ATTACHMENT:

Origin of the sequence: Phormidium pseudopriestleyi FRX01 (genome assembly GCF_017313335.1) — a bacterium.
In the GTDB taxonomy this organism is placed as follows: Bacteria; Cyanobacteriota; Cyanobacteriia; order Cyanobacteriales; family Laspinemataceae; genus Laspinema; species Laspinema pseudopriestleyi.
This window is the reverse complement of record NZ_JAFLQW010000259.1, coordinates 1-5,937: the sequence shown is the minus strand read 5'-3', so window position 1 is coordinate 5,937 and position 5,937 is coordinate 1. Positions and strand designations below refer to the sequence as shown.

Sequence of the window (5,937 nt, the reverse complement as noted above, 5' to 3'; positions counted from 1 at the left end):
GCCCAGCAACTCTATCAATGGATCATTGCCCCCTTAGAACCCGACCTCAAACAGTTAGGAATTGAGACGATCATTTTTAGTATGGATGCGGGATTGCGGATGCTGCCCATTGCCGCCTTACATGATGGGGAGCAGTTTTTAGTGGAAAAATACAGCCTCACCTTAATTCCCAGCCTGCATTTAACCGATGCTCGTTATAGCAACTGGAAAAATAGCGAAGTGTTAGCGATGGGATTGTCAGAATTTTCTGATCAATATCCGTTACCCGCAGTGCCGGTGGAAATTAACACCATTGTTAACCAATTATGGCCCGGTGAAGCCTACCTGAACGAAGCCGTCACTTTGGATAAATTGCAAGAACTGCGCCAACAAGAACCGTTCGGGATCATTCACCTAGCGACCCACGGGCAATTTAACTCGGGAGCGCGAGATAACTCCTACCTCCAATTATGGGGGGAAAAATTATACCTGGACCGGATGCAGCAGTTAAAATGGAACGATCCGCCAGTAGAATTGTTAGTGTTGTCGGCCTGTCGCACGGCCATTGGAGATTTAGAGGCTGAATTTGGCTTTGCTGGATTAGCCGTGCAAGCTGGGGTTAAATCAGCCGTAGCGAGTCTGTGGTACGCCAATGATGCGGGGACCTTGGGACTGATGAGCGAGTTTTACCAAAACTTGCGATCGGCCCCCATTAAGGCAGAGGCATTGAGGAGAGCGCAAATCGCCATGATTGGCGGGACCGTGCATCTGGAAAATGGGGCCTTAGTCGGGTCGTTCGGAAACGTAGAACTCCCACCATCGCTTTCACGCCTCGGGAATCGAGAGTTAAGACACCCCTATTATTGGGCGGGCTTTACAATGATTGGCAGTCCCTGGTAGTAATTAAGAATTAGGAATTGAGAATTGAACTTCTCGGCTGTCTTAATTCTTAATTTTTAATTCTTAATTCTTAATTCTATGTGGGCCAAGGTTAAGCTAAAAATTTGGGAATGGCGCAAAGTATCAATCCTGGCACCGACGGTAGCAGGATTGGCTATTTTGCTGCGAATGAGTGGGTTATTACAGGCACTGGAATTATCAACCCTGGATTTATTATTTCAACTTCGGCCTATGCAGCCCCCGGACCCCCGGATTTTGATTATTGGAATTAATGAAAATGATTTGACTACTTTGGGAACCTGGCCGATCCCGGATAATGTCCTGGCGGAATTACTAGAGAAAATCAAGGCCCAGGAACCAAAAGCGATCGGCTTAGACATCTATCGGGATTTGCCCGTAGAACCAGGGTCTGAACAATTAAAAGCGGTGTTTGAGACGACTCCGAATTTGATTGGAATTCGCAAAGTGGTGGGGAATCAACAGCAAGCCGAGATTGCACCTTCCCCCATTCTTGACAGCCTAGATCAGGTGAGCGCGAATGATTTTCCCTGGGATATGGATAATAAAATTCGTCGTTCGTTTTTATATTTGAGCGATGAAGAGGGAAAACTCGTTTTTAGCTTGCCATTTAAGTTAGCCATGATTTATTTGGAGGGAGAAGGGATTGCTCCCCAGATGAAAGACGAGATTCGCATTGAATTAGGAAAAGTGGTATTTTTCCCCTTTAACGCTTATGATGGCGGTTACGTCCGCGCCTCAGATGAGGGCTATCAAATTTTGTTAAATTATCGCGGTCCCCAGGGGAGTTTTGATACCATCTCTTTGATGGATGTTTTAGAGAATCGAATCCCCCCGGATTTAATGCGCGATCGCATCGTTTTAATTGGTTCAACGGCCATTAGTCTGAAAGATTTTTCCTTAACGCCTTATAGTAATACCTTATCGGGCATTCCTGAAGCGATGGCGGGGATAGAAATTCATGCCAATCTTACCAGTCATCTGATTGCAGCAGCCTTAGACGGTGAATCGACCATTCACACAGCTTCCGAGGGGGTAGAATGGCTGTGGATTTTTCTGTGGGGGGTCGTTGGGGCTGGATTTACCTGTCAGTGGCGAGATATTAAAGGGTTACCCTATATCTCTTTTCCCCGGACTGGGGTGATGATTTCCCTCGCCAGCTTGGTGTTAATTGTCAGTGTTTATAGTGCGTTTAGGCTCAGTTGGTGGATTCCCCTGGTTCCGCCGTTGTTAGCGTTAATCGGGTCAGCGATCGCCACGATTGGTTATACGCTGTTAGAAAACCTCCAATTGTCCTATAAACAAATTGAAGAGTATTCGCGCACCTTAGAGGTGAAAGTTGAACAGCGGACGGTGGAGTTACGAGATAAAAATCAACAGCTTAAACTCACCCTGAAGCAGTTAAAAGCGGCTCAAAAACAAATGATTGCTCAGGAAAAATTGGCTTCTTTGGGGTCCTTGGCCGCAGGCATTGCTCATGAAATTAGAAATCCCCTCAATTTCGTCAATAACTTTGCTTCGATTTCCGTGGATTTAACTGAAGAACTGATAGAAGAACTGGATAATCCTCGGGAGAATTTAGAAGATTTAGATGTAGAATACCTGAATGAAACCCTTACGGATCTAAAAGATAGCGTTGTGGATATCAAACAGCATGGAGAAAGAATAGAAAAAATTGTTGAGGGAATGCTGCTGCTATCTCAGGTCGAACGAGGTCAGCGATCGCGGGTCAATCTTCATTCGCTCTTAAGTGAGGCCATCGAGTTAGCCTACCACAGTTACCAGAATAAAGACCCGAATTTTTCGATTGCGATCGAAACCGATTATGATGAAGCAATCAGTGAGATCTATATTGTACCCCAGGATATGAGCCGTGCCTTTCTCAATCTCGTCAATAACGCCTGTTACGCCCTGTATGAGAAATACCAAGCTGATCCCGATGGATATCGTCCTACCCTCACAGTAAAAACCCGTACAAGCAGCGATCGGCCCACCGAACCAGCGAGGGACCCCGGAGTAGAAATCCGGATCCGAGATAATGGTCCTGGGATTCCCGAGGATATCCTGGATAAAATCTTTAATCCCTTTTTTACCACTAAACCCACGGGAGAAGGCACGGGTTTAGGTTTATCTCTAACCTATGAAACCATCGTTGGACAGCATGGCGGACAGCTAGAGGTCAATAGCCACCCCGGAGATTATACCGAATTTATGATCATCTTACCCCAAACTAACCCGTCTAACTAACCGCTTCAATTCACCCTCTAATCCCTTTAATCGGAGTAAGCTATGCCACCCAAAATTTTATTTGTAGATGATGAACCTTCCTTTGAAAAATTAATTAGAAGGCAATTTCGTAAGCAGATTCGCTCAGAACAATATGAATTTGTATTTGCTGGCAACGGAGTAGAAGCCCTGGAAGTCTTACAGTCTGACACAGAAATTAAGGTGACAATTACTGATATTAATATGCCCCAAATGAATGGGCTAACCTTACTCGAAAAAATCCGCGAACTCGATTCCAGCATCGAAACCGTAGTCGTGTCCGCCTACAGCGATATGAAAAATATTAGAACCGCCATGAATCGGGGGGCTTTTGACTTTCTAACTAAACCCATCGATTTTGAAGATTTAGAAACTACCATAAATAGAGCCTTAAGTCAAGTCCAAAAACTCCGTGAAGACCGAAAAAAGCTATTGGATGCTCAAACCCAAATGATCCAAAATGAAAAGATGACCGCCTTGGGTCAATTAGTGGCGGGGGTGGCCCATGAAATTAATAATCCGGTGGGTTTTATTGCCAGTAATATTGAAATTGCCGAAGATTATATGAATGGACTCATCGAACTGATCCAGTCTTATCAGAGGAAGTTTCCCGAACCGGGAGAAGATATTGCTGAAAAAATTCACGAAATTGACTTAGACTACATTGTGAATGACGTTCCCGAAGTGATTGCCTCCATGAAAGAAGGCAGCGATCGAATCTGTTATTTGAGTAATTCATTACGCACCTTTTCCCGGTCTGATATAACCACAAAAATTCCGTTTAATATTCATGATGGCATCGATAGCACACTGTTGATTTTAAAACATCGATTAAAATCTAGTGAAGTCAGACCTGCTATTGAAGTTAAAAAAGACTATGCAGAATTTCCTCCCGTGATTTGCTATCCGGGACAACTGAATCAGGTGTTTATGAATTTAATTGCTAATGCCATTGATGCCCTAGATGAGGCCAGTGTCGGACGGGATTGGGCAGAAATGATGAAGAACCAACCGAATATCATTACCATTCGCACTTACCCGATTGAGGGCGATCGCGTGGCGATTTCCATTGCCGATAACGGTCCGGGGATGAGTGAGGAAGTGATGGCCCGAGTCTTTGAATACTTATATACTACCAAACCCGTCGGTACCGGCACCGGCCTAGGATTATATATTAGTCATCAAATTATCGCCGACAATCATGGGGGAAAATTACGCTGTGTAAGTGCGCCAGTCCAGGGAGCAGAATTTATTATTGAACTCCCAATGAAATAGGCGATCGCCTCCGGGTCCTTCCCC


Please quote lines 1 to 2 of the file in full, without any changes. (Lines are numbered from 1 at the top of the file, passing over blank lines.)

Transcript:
Origin of the sequence: Phormidium pseudopriestleyi FRX01 (genome assembly GCF_017313335.1) — a bacterium.
In the GTDB taxonomy this organism is placed as follows: Bacteria; Cyanobacteriota; Cyanobacteriia; order Cyanobacteriales; family Laspinemataceae; genus Laspinema; species Laspinema pseudopriestleyi.